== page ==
It's that time of year again when consumers resolve to get fit and fitness clubs compete for your business.
Many gyms are waiving or reducing sign-up fees in January, which can be a good deal. But Consumer Reports Money Adviser Amanda Walker cautions consumers not to rush into anything.
"You might get the best deal if you sign up late in the month, because health clubs often have monthly sales quotas," she said.
Joining a gym takes physical commitment and financial commitment. So, many health clubs let you try before you buy.
"You get to see the instructors and quality of the programs and how staff interacts with you, and just make sure you feel comfortable, because that's the key to making sure you stick with it," said Posey Duncan with the Semmes Family YMCA at TriPoint branch.
Sophie Molak has tried several different gyms. What matters to her more than the equipment and classes is the staff.
"They'll always help you with different workouts," Molak said. "Trainers are always available if you're doing something wrong, tell you how you can improve or something new you should try."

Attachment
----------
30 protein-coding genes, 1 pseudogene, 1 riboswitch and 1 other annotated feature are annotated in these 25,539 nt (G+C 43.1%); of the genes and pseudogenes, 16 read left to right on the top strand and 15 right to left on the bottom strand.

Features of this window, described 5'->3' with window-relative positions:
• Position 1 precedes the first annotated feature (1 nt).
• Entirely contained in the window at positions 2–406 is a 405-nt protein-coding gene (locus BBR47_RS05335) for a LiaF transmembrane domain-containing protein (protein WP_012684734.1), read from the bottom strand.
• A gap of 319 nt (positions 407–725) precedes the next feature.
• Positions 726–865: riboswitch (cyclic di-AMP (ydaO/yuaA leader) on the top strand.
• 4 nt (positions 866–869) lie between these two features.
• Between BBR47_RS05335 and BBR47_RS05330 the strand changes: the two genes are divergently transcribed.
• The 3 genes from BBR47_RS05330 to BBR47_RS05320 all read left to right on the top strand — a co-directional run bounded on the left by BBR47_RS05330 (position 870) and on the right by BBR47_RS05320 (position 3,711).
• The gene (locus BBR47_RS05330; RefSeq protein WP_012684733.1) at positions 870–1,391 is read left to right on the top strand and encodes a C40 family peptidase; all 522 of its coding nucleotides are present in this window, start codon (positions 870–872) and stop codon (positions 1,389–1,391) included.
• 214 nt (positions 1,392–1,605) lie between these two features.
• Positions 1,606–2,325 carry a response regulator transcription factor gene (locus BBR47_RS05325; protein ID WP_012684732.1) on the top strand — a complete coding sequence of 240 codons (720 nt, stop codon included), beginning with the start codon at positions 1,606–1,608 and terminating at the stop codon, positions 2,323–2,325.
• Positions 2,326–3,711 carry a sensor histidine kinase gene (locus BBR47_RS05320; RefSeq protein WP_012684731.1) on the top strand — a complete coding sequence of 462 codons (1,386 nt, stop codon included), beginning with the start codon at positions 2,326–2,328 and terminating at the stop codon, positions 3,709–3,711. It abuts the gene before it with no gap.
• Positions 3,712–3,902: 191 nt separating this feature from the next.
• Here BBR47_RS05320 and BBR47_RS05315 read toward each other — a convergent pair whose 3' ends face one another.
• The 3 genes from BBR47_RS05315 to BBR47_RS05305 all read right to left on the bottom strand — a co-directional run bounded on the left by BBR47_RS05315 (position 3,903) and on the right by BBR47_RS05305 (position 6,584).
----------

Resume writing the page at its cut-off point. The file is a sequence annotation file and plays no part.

Before you pick a gym, check with your insurance provider. Some plans, like United Healthcare, will reimburse you hundreds of dollars a year if you join and use a participating fitness center.
Once you decide on a gym, it can't hurt to negotiate.
"Ask if they'll throw in a free wellness assessment or a personal training session," Walker said.
There can be savings in numbers. Some gyms offer group or corporate discounts.
Keeping an eye out for deals on social media or savings sites like Groupon, Living Social or Gilt can save you money, too.
And, read any contract carefully, especially the cancellation policy.